In the drawn-out political showdown between the behemoths of the ride-hailing industry and the countless public agencies that seemed unwilling to regulate them, this week, B.C.’s NDP government drew a line on the road, so to speak, and in so doing imposed long-overdue constraints on two of tech sector’s brightest supernovas: Uber and Lyft.
That line has everything to do with rules intended to ensure safe driving, which should, of course, have always been the foremost concern of transportation regulators, but weren’t. In city after city, consumer demand and the tech industry’s jacked up rhetoric of innovation-driven progress relegated safety to the margins—until now.
For Cheryl Hawkes, this development on the left coast marks an important step in a hard-fought, heart-wrenching campaign that led to the desk of a B.C. MLA, who planted herself in the path of Uber and Lyft’s formidable lobbyists. Hawkes, a Toronto writer and editor, lost her 28-year-old son Nicholas in March, 2018, when the driver of the Uber vehicle ferrying him to Toronto’s Pearson International recklessly steered his vehicle into fast-moving traffic.
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Claire Trevena, B.C.’s transportation and infrastructure minister, introduced tough-minded licensing legislation for ride-hailing companies, compelling Uber and Lyft drivers to have commercial (Class 4) drivers’ licenses rather than the minimal requirements that allowed these tech giants to flood city streets with vehicles. “Our plan has made it possible for ride-hailing companies to apply to enter the market this fall, with vehicles on the road later this year, while ensuring the safety of passengers and promoting accessibility options in the industry,” she said in a statement on Monday.
“[Trevena] was adamant,” says Hawkes, who met with Trevena on her campaign to push governments to get serious about the risk of allowing inexperienced or ill-equipped drivers to deliver an increasingly popular service. “She wasn’t going to budge.”
B.C.’s firm stance is a welcome departure, setting it apart from the long list of jurisdictions that wilted in the face of the ride-sharing sector’s outrageously aggressive expansion tactics. The social cost—from induced congestion to tragic accidents to the financial ruin of independent taxi operators—has gradually come into clearer focus. B.C.’s slow-walk to regulation seems to have produced a saner compromise: a more level playing field, more robust safety regulations and a wake-up call to a sluggish taxi sector.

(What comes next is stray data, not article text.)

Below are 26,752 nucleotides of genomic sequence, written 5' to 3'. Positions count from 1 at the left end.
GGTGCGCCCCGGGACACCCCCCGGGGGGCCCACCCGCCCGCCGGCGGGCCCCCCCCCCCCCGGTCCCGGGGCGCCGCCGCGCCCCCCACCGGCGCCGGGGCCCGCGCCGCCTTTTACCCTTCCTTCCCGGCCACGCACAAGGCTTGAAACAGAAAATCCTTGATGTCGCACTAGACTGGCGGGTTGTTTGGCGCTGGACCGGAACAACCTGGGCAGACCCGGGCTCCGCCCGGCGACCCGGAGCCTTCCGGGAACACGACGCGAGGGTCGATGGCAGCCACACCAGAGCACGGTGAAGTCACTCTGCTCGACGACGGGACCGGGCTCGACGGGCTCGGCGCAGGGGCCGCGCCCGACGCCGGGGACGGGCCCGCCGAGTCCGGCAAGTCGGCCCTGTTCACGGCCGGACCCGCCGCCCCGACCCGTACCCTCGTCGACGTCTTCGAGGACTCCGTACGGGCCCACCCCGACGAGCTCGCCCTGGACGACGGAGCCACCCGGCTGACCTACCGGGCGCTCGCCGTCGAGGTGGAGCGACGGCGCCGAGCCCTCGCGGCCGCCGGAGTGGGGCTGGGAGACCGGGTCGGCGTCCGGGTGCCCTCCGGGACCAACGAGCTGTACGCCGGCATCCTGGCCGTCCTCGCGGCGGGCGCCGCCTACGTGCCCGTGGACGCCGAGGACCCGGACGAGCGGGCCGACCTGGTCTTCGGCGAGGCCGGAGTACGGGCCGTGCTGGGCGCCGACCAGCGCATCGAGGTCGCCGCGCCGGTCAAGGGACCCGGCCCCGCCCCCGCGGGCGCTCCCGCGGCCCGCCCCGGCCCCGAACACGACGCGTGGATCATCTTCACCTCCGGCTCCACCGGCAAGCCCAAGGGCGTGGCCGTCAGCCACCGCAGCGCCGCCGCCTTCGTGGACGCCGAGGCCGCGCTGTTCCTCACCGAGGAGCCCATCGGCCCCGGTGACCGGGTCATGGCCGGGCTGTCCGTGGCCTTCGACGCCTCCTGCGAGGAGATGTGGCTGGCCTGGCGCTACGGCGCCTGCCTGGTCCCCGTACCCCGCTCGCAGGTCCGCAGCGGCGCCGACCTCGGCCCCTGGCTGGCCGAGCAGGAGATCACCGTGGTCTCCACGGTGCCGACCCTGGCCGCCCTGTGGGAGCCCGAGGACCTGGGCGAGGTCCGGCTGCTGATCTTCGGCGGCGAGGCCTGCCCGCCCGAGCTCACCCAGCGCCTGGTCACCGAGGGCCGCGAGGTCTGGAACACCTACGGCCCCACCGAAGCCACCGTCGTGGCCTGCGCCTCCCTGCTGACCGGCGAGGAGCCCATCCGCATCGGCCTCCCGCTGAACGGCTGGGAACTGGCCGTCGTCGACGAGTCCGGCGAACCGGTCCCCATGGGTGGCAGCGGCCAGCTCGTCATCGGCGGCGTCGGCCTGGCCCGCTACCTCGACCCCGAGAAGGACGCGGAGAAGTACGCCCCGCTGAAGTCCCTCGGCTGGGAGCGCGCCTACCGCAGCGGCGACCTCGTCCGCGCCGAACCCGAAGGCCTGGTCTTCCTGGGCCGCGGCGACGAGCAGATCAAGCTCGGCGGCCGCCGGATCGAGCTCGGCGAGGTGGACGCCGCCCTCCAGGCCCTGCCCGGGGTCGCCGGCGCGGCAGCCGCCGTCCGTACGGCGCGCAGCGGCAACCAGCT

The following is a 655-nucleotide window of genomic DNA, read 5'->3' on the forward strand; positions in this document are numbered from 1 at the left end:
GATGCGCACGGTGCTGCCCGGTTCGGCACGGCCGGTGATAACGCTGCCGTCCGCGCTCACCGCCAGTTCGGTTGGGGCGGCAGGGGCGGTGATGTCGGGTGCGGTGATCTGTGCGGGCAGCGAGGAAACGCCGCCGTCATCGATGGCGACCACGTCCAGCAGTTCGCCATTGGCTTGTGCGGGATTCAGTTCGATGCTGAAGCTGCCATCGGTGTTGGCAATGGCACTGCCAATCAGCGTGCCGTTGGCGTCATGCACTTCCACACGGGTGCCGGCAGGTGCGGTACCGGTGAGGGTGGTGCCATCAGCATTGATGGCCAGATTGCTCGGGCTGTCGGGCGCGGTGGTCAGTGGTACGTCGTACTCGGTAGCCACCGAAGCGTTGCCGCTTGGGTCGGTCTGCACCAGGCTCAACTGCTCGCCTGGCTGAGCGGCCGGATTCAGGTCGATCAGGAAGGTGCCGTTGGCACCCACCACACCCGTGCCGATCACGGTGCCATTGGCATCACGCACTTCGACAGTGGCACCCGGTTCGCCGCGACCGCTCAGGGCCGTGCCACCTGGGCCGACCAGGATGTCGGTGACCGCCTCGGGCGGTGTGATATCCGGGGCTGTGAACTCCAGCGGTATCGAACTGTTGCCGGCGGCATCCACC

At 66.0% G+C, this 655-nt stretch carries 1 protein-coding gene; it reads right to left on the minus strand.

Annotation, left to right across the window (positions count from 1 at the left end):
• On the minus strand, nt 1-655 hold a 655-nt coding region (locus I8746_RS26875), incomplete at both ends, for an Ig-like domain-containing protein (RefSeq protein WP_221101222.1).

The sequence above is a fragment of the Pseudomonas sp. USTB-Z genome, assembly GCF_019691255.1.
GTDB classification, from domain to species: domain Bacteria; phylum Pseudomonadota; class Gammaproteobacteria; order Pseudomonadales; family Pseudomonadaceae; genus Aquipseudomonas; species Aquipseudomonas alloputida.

Those lessons seem to be taking hold elsewhere. As it happens, the B.C. regulations, which have drawn criticism from the ride-hailing industry, as well as Surrey’s chamber of commerce, were released a week before Toronto city council debates an extensive review of its controversial 2016 ride-hailing bylaw. Those regulations, which were the subject of intensive lobbying, allowed ride-hailing companies to operate without driver training requirements, an omission that has since attracted intense public scrutiny due to tragic accidents, as well as other safety concerns, including sexual assaults on passengers.
The two sets of regulations are, in some ways, a study in contrasts.
Besides the commercial licenses, B.C.’s rules include provisions for specialized insurance, a 30-cent per trip fee to support accessibility services, and a limit on the number of driving infractions that generate demerit points and stiff fines—up to $100,000 per day—for illegal operators.
The proposed changes to the City of Toronto bylaw increases the driving history minimum from one to three years, and will also require operators to take training programs from a certified driving program, which currently don’t exist, but are being developed. According to municipal officials, those training rules will bring Toronto in line with places like Chicago and New York. Toronto’s changes also recommend the creation of a fund for accessibility, to be delivered by the city’s cabs and supported by “regulatory charges” on the ride-sharing companies. Unlike B.C., there are no specifics about the size of those fees.